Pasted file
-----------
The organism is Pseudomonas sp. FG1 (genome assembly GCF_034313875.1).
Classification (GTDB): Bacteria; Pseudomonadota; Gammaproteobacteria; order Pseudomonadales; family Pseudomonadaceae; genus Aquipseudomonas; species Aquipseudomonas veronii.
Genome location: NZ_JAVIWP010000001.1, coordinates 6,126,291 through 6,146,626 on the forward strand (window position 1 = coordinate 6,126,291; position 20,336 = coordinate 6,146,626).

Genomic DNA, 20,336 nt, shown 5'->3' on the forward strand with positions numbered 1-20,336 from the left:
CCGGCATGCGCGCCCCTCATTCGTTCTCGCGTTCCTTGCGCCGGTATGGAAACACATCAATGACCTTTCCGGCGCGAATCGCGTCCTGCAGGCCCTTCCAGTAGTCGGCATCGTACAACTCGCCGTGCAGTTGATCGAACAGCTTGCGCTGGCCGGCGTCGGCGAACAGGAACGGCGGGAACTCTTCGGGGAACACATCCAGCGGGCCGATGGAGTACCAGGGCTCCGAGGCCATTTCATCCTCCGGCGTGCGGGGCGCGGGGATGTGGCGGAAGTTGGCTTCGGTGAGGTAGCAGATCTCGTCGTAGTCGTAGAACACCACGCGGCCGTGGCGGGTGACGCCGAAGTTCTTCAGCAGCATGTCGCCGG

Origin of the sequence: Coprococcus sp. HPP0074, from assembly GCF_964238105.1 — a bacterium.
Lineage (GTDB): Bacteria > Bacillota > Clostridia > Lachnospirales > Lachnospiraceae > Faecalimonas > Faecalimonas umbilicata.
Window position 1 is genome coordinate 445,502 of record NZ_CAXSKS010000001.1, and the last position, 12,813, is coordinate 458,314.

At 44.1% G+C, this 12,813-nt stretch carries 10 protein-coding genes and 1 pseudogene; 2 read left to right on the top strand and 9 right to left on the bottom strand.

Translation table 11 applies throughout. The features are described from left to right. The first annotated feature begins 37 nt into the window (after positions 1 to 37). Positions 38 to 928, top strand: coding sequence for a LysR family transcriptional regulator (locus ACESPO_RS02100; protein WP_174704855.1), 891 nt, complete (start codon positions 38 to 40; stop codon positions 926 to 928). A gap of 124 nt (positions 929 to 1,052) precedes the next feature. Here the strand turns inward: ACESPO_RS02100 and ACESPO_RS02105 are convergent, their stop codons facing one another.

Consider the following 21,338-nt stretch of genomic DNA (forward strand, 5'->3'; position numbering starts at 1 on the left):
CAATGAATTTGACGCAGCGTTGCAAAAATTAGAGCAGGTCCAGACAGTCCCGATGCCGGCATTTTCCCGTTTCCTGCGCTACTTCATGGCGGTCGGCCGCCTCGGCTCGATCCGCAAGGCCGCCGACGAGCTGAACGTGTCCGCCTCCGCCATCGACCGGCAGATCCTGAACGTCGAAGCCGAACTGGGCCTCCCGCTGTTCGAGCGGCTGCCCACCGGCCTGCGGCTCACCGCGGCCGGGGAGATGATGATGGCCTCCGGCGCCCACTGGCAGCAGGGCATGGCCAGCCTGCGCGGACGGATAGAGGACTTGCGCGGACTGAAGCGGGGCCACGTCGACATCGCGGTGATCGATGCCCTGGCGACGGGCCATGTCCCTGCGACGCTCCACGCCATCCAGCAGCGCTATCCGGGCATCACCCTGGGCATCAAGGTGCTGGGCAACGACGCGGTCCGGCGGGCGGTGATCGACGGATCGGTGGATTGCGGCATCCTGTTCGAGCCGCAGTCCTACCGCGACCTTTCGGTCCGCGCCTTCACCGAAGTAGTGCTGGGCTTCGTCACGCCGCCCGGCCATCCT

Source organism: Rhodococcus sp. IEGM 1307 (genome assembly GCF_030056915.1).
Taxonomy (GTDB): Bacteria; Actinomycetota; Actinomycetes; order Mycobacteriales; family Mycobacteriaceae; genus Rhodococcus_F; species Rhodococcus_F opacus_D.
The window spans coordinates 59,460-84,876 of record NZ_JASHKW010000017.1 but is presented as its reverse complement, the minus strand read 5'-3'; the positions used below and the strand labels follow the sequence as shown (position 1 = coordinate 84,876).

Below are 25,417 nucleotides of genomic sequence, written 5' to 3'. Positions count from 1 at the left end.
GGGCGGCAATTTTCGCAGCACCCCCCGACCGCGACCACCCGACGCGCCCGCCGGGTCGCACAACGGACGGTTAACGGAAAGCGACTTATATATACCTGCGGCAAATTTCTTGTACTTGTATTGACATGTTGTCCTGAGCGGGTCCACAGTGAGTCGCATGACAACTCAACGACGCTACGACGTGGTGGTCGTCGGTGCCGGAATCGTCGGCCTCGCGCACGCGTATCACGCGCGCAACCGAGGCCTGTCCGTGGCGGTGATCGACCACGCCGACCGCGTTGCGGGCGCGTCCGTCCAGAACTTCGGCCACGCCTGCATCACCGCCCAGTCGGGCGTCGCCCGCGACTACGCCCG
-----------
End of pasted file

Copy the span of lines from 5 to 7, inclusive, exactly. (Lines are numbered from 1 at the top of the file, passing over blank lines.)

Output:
CCGGCATGCGCGCCCCTCATTCGTTCTCGCGTTCCTTGCGCCGGTATGGAAACACATCAATGACCTTTCCGGCGCGAATCGCGTCCTGCAGGCCCTTCCAGTAGTCGGCATCGTACAACTCGCCGTGCAGTTGATCGAACAGCTTGCGCTGGCCGGCGTCGGCGAACAGGAACGGCGGGAACTCTTCGGGGAACACATCCAGCGGGCCGATGGAGTACCAGGGCTCCGAGGCCATTTCATCCTCCGGCGTGCGGGGCGCGGGGATGTGGCGGAAGTTGGCTTCGGTGAGGTAGCAGATCTCGTCGTAGTCGTAGAACACCACGCGGCCGTGGCGGGTGACGCCGAAGTTCTTCAGCAGCATGTCGCCGG

Origin of the sequence: Coprococcus sp. HPP0074, from assembly GCF_964238105.1 — a bacterium.
Lineage (GTDB): Bacteria > Bacillota > Clostridia > Lachnospirales > Lachnospiraceae > Faecalimonas > Faecalimonas umbilicata.